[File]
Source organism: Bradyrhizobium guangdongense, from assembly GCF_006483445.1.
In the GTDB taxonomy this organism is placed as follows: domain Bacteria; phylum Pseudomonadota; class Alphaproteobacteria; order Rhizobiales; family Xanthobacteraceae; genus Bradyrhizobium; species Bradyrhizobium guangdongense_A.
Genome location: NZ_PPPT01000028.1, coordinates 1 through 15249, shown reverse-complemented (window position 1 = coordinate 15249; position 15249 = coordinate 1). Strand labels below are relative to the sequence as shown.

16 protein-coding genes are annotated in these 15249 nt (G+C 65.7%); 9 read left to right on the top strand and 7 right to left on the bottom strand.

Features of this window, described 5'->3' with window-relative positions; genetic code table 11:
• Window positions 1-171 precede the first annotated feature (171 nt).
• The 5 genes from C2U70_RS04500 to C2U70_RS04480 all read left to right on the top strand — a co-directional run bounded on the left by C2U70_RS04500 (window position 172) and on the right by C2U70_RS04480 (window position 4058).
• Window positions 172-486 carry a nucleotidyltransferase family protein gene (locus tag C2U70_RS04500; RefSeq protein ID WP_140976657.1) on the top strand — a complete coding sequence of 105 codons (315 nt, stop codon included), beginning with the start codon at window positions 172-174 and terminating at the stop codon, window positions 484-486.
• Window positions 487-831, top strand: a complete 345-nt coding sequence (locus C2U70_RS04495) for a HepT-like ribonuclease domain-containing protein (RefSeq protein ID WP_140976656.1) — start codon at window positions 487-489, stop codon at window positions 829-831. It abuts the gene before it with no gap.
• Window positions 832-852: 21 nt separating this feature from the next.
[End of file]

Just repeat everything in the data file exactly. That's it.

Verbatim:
Source organism: Bradyrhizobium guangdongense, from assembly GCF_006483445.1.
In the GTDB taxonomy this organism is placed as follows: domain Bacteria; phylum Pseudomonadota; class Alphaproteobacteria; order Rhizobiales; family Xanthobacteraceae; genus Bradyrhizobium; species Bradyrhizobium guangdongense_A.
Genome location: NZ_PPPT01000028.1, coordinates 1 through 15249, shown reverse-complemented (window position 1 = coordinate 15249; position 15249 = coordinate 1). Strand labels below are relative to the sequence as shown.

16 protein-coding genes are annotated in these 15249 nt (G+C 65.7%); 9 read left to right on the top strand and 7 right to left on the bottom strand.

Features of this window, described 5'->3' with window-relative positions; genetic code table 11:
• Window positions 1-171 precede the first annotated feature (171 nt).
• The 5 genes from C2U70_RS04500 to C2U70_RS04480 all read left to right on the top strand — a co-directional run bounded on the left by C2U70_RS04500 (window position 172) and on the right by C2U70_RS04480 (window position 4058).
• Window positions 172-486 carry a nucleotidyltransferase family protein gene (locus tag C2U70_RS04500; RefSeq protein ID WP_140976657.1) on the top strand — a complete coding sequence of 105 codons (315 nt, stop codon included), beginning with the start codon at window positions 172-174 and terminating at the stop codon, window positions 484-486.
• Window positions 487-831, top strand: a complete 345-nt coding sequence (locus C2U70_RS04495) for a HepT-like ribonuclease domain-containing protein (RefSeq protein ID WP_140976656.1) — start codon at window positions 487-489, stop codon at window positions 829-831. It abuts the gene before it with no gap.
• Window positions 832-852: 21 nt separating this feature from the next.